As Dr Cruz leaves the hospital after a long shift to pick up his daughter from school, two patients call from behind curtains and he stops to treat them. He doesn’t know much about the strike, and seems too busy or exhausted to care. “I’m not that interested, I don’t know what they’re fighting for. I just hope it’s resolved soon”, he says.

Dr Cruz says that many patients who would otherwise be treated as outpatients come to the emergency ward during a strike. “I’m obligated by oath to attend to anyone who comes, whether there’s blood or not. I’m seeing patients with colds and coughs mixed in with potentially fatal wounds and conditions.”

Carla Gusman, 29, works as an auxiliary nurse, trained for maternity and emergency care. Ms Gusman is one of the nurses working in the emergency ward during the strike. “We keep working, because the others don’t have the training and knowledge”, she says. Ms Gusman sees big rises in the maternity and emergency sections during strikes. “Our patient load goes up something like 70%”. But Gusman supports the cause of her fellow workers. “We have the rights to do this, but we need to reclaim them. I work harder to support striking nurses. I don’t mind. I’m used to it”. Instead Ms Gusman’s greatest fear of strikes is that she may end up in one. “Gracias Dios I’m working instead of waiting, and I’m never bored”.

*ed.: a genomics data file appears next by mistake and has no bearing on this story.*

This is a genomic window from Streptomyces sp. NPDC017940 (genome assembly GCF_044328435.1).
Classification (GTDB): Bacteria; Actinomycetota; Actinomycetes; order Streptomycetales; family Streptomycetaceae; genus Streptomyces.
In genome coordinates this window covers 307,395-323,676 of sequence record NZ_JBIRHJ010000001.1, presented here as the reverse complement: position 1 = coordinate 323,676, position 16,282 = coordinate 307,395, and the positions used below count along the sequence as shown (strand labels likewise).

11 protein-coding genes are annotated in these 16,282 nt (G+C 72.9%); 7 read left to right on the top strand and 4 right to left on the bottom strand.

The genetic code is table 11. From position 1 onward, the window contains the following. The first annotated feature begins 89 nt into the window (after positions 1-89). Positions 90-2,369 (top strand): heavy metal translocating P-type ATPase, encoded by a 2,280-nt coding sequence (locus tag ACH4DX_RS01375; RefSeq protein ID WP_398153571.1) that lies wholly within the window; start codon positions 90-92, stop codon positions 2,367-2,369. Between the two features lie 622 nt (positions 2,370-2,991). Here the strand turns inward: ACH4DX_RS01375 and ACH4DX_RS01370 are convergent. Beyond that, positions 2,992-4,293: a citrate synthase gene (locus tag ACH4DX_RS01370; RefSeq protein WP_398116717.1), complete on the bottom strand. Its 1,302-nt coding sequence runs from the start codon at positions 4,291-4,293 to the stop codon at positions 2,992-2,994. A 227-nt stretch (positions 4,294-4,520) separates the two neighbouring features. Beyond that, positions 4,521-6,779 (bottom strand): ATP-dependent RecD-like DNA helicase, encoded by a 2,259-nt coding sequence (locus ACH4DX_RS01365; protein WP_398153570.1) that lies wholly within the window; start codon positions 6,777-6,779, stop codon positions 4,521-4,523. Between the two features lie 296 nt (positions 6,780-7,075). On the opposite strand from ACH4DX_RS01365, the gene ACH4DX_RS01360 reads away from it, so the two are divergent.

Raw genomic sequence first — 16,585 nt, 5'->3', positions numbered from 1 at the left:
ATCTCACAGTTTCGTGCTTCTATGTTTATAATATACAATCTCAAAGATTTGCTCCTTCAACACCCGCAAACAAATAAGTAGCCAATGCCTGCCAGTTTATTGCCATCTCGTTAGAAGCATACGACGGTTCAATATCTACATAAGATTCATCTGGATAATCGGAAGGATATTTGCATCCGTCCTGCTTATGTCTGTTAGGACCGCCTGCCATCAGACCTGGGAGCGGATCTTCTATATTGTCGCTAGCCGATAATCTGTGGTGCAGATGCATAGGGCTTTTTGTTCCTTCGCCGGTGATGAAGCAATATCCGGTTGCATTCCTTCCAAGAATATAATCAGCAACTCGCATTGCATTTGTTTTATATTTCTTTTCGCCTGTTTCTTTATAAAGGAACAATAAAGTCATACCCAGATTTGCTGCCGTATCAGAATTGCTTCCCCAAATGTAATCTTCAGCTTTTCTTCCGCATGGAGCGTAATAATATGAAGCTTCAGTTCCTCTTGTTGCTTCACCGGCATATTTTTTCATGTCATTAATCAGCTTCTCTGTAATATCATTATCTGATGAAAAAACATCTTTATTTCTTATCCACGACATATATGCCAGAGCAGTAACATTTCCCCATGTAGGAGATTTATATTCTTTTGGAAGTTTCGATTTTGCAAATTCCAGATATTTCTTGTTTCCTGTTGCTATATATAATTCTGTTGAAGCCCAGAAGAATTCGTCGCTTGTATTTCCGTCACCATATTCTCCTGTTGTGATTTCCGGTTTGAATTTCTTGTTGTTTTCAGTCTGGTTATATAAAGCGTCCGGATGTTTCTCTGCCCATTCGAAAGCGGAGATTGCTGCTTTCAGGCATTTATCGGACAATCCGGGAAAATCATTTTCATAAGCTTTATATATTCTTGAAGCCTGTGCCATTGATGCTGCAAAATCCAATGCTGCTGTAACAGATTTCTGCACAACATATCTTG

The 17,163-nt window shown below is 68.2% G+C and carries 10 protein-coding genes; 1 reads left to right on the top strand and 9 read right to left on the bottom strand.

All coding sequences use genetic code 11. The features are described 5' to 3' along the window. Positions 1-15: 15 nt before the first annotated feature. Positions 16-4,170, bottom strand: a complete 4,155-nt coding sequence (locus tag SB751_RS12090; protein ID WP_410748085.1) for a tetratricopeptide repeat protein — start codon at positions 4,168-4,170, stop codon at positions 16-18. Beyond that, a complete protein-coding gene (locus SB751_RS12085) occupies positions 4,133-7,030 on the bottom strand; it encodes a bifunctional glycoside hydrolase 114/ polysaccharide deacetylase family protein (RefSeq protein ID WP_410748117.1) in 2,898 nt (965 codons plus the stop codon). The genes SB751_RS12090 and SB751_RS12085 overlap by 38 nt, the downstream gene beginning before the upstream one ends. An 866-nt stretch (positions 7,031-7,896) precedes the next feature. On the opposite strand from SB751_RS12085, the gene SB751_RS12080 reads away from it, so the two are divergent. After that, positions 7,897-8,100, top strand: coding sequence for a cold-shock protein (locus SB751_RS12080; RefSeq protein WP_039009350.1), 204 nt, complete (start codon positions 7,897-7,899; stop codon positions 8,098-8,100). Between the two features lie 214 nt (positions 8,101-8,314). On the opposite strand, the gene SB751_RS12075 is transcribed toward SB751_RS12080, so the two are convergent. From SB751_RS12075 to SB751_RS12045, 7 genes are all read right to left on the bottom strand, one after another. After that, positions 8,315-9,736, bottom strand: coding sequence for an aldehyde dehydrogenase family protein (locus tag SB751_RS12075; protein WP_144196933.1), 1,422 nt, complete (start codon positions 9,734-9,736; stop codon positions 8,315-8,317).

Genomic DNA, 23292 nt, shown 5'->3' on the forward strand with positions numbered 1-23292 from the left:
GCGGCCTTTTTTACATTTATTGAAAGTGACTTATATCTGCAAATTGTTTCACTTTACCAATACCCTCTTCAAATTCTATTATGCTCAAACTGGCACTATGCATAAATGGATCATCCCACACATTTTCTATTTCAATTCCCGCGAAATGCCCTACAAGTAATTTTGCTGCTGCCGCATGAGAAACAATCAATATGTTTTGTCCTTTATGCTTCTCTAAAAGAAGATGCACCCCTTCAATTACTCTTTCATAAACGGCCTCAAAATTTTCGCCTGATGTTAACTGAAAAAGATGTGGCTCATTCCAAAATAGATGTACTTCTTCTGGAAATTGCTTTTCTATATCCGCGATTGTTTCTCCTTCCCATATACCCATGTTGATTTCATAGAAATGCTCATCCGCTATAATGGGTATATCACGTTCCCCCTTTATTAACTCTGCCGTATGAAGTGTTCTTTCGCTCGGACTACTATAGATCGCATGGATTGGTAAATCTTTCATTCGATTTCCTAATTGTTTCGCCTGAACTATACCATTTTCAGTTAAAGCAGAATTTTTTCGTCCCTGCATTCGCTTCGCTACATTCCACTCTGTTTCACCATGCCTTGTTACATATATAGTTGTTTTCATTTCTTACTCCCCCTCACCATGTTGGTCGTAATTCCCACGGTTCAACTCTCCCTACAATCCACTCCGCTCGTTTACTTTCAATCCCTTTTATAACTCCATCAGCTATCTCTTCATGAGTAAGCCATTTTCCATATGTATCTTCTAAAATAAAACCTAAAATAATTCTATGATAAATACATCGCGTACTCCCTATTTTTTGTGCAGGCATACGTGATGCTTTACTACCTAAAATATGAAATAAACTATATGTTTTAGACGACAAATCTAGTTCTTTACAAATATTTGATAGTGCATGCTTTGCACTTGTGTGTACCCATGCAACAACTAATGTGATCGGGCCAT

Argentina Alvarado spends her days waiting at the hospital during the strike. Ms Alvarado works as a receptionist at the hospital and agrees about the boredom. “It’s boring to be here, but it’s a just cause because without these new conditions we can’t survive”. Her friend Orchid Connor is an auxiliary nurse who trained two and a half years for her profession. “I would rather work and use my skills, but we need to strike. I even come here on days off to support the strike”.